Implications of local-scale productivity on compensatory growth in a semi-arid shrubland

M. Gruntman, A. Novoplansky

Research output: Contribution to journalArticlepeer-review

1 Scopus citations

Abstract

Grazing is a dominant determinant of aboveground net primary production (ANPP) and composition of plant communities. However, ANPP can be maintained following grazing due to compensatory growth, the level of which might depend on additional environmental factors, such as precipitation and edaphic conditions. Several studies have shown that along large-scale regional gradients, community-level compensatory ability is positively correlated with ANPP and soil resource availability. However, community-level responses to grazing are also expected to be affected by local-scale heterogeneity in ANPP, particularly under low primary productivity typical to arid environments. Here, we studied the effect of local-scale variations in ANPP on the compensatory growth of an annual community in a semi-arid region. For two consecutive years, ANPP was evaluated following shoot damage in sites with different primary productivity. The results demonstrated that annual ANPP varied significantly among sites and among plots within sites; however, compensatory ability was negatively correlated with annual ANPP, with overcompensation in the least productive patches and under-compensation in the most productive patches. This pattern contradicts the positive correlation between ANPP and compensatory ability commonly found along large-scale productivity ecoclines, suggesting that the effects of ANPP on compensatory ability might be scale-dependent.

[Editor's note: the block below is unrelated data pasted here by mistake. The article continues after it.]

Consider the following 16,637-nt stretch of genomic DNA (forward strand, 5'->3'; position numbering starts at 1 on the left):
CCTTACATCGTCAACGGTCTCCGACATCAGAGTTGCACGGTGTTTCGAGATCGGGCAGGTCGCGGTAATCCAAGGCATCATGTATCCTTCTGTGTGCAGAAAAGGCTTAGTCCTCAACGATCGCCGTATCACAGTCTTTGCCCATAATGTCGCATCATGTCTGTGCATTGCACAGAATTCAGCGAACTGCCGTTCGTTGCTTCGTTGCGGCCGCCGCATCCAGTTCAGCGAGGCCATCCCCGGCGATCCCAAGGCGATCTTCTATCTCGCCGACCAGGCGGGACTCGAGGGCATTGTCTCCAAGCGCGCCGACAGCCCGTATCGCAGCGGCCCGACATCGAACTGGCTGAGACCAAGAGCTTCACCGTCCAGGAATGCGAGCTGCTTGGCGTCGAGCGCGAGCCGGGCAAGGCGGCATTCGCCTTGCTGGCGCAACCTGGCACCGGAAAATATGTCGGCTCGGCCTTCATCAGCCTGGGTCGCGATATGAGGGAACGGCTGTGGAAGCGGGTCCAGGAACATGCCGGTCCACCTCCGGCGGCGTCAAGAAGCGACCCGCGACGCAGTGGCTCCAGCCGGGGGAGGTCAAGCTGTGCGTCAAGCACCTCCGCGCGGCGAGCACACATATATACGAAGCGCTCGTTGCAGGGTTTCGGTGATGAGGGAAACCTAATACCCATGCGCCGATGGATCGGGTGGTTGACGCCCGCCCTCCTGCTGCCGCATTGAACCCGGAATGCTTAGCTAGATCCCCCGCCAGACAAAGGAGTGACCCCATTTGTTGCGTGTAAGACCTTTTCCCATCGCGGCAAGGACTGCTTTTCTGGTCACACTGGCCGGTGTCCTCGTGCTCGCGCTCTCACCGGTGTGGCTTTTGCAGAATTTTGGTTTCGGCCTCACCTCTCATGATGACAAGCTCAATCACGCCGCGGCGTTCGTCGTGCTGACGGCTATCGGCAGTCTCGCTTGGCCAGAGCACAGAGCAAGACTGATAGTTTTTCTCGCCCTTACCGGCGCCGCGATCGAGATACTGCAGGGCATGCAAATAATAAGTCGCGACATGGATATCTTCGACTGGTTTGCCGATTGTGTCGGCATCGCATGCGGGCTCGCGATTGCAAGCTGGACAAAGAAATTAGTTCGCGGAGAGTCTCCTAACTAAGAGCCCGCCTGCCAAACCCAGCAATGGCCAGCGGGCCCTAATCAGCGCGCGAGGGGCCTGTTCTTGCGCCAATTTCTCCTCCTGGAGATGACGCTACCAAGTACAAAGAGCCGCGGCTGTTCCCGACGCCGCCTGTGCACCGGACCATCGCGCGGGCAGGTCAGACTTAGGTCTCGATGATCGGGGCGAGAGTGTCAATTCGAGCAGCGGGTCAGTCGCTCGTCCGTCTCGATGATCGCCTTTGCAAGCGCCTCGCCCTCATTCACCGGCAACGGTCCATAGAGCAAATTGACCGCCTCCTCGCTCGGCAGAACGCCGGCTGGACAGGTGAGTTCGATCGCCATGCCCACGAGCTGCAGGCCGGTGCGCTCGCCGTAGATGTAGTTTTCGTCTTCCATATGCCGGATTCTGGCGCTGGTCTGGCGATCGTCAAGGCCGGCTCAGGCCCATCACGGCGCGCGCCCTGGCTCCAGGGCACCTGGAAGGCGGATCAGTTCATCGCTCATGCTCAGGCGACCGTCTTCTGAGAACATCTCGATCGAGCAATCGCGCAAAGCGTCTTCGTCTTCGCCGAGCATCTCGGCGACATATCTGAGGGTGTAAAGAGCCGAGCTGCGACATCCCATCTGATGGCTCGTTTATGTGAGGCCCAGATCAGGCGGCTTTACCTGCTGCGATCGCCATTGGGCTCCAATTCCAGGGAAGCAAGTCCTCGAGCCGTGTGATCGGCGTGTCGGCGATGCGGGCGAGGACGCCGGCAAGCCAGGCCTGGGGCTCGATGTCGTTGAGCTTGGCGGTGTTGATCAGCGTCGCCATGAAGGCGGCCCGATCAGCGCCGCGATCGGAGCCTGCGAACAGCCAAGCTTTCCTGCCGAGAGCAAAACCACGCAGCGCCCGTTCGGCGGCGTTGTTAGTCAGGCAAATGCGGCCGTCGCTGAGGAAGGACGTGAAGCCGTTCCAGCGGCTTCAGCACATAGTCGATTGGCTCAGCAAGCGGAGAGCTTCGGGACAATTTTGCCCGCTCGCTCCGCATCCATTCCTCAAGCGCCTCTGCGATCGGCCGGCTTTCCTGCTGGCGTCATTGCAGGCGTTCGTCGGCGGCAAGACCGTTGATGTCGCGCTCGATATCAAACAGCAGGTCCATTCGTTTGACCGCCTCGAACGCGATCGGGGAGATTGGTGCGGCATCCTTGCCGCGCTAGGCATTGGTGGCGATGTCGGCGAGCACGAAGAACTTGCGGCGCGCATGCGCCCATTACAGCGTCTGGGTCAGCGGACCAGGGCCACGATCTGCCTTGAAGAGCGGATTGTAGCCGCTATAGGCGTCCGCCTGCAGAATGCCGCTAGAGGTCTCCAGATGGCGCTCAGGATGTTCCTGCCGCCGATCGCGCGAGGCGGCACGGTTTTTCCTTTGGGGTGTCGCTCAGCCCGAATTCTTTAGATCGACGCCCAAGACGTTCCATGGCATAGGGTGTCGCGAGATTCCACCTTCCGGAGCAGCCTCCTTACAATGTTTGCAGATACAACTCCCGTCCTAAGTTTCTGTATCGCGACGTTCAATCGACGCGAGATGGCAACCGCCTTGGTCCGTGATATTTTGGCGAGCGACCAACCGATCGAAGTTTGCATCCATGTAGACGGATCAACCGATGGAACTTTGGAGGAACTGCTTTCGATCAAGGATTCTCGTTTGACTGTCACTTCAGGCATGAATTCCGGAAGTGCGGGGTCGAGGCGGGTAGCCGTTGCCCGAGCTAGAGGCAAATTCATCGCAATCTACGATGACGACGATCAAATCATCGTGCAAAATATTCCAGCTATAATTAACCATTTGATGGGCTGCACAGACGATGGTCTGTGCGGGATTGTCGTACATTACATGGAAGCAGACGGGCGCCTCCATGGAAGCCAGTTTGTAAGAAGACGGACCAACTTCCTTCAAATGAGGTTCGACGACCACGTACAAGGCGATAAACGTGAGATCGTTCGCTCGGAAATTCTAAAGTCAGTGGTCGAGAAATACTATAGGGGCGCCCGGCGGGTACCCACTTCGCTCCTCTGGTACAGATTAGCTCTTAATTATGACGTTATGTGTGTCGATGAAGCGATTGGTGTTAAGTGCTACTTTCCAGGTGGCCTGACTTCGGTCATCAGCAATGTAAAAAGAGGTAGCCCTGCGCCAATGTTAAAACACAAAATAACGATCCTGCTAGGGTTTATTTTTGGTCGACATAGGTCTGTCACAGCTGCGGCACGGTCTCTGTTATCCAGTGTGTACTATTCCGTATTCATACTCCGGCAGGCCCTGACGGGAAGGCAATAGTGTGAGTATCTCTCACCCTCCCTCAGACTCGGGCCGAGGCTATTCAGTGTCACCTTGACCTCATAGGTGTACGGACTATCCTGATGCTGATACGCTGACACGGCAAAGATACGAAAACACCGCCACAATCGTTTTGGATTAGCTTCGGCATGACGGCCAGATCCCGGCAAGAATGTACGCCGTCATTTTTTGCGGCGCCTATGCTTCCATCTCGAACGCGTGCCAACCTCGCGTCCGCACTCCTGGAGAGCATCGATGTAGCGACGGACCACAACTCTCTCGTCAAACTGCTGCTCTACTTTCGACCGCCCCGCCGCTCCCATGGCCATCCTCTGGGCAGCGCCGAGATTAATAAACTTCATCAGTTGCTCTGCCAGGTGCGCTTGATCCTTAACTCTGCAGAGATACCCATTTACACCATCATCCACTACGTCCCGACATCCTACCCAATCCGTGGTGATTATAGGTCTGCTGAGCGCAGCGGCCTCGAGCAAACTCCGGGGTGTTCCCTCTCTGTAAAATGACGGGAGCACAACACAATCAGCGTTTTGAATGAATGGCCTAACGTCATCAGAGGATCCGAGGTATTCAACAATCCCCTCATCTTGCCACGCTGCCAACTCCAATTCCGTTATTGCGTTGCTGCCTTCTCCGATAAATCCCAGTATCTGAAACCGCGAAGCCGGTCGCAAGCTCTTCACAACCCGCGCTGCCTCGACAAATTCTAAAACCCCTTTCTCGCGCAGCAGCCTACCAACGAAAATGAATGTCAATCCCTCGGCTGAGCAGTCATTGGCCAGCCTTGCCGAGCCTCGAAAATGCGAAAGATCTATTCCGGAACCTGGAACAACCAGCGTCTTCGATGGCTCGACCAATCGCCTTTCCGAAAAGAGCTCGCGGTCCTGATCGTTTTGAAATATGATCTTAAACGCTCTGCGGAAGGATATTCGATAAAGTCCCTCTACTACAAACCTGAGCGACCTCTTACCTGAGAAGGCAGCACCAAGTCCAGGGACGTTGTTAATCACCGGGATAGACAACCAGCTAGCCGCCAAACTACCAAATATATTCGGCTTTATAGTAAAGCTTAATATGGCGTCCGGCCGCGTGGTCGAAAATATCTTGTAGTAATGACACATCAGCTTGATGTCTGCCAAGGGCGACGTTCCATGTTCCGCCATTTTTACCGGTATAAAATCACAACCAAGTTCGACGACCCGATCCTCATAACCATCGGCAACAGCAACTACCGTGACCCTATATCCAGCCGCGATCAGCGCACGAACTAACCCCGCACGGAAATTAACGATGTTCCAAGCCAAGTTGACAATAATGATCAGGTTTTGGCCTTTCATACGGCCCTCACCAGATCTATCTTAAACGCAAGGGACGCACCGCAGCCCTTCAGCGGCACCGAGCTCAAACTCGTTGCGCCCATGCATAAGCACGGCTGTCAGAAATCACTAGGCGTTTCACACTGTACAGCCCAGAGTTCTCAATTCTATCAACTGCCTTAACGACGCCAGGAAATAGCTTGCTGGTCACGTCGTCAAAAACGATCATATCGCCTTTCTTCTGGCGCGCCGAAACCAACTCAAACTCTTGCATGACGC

Original languageEnglish
Pages (from-to)279-283
Number of pages5
JournalJournal of Arid Environments
Volume75
Issue number3
DOIs
StatePublished - 1 Mar 2011

Keywords

  • Compensatory growth
  • Grazing
  • Land management
  • Primary productivity
  • Semi-arid environments

Fingerprint

Dive into the research topics of 'Implications of local-scale productivity on compensatory growth in a semi-arid shrubland'. Together they form a unique fingerprint.

Cite this